Sex Crimes has an interesting post on the commodification of child sexuality and the parasitic way in which the public reacts and profits from news about sex crimes.
Mandatory reporting laws encouraged sexual abuse disclosures and a cultural acceptance of child sexual abuse as a social problem. But along with this acceptance came an unexpected reconstruction of childhood. Accepting the prevalence of child sexual abuse caused a shift in thinking about childhood. When sexual abuse was uncovered, we could no longer hold the image of “ innocent” child in our minds without thinking about sex. The sexually abused child generates an image of an “innocent” child with a “knowing” adult. We might be disgusted, or outraged, but in our minds, thinking of a child being sexually abused means we are thinking about children and sex… we can’t help it.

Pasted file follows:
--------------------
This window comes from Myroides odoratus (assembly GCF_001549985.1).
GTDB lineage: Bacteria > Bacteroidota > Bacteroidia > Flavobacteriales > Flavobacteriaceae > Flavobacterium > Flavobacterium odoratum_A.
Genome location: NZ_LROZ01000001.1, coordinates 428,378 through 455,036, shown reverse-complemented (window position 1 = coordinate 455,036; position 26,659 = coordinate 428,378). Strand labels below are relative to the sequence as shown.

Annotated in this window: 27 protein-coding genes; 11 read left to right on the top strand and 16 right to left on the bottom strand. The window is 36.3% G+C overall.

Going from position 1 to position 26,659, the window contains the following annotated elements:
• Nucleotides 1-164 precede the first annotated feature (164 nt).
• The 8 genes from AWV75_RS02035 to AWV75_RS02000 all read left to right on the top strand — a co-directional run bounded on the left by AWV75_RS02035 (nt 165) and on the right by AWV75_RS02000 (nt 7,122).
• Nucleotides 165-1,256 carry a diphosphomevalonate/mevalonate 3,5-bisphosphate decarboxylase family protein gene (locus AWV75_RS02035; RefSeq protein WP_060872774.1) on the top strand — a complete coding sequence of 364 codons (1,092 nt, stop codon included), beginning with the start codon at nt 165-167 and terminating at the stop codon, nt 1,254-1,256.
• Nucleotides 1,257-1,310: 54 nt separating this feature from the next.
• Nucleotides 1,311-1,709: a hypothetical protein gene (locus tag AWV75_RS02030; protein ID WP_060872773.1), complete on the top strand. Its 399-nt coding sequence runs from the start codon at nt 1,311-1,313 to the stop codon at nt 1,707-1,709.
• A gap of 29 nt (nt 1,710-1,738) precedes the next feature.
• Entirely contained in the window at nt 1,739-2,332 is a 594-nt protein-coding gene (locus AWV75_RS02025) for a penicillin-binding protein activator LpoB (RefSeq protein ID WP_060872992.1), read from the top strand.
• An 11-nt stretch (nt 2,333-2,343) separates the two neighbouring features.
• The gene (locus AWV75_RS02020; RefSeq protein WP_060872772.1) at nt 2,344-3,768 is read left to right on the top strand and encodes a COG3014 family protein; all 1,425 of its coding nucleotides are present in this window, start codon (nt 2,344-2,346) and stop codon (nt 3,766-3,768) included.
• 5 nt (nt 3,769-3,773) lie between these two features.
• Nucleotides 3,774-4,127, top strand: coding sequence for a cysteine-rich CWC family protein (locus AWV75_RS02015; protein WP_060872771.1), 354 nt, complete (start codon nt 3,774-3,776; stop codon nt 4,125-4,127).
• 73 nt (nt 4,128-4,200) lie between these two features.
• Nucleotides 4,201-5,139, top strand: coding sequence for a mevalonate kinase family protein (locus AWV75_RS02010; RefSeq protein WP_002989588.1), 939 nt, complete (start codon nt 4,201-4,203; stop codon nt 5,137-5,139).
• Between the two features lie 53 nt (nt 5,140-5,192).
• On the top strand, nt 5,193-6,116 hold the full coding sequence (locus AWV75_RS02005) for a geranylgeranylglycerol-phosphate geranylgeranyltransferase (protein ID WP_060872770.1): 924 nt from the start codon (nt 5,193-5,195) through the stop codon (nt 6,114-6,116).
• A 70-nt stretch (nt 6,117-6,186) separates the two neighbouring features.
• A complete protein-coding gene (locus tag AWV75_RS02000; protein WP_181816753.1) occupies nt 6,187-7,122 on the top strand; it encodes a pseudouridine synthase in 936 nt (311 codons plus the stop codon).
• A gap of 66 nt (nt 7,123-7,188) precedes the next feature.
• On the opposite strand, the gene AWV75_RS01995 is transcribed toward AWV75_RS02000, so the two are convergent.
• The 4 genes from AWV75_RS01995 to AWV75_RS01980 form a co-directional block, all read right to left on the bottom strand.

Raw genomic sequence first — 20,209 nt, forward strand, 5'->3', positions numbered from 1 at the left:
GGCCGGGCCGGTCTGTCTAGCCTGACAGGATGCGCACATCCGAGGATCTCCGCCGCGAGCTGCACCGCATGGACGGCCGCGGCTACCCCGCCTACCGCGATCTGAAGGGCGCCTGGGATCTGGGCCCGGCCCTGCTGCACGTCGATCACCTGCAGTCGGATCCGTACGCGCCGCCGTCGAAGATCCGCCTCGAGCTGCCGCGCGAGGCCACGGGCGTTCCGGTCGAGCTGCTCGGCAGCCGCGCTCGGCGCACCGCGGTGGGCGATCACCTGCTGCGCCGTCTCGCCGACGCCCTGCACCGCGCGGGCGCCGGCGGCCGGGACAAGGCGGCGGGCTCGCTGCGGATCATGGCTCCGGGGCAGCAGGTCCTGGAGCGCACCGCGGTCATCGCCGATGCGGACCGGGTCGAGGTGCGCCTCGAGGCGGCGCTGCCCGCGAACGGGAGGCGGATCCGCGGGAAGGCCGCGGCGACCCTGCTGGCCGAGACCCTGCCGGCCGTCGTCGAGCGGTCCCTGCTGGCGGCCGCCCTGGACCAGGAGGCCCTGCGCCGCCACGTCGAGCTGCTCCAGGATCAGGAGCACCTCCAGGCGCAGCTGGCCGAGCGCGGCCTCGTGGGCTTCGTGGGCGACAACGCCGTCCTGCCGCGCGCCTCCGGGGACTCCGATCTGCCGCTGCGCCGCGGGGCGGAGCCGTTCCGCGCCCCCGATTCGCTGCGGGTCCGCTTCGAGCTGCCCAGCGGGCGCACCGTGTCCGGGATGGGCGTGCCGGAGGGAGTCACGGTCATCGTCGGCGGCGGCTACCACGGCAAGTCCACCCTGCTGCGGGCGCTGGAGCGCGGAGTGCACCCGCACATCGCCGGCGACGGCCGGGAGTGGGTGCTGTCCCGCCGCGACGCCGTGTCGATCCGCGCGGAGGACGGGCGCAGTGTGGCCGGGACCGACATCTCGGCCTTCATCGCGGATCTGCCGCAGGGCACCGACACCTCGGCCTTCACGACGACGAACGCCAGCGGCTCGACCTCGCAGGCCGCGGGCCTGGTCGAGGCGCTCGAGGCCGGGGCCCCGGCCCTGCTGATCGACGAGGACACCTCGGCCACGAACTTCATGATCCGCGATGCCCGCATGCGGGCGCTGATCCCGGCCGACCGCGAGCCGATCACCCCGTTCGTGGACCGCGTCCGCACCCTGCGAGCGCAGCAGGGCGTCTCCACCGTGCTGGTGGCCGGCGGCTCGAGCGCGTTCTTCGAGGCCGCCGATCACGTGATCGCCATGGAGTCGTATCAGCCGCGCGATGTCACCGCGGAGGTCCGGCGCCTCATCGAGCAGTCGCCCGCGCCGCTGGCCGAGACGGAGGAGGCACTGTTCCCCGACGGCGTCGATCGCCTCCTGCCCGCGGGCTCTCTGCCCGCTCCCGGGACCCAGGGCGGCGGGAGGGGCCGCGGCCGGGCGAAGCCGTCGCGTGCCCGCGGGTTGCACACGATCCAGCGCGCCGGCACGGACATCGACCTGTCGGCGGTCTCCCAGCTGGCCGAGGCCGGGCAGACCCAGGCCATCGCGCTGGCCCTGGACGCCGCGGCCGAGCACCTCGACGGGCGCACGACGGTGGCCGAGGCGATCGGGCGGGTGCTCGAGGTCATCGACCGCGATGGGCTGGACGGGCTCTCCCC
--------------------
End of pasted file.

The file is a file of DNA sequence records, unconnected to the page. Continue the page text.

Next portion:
The arousal created by the tension of sex combined with outrage had wide consumer appeal. Public disclosures exposed the raw reality of adult sexual abuse of a child. What the media discovered was that child sexual abuse was not only a public policy issue, it also had entertainment value. Our appetites for feature articles, TV dramas, magazine stories, and movies seemed insatiable. We wanted the stories – Movie stars who were molested, politicians who were victims, priests who were offenders, day care providers who were perpetrators. The problem of child sexual abuse was not only newsworthy, it was marketable. Child sexual abuse excited and upset us. It was shocking, but we couldn’t get enough of it. The problem of child sexual abuse not only gained widespread acceptance, but also became a saleable commodity.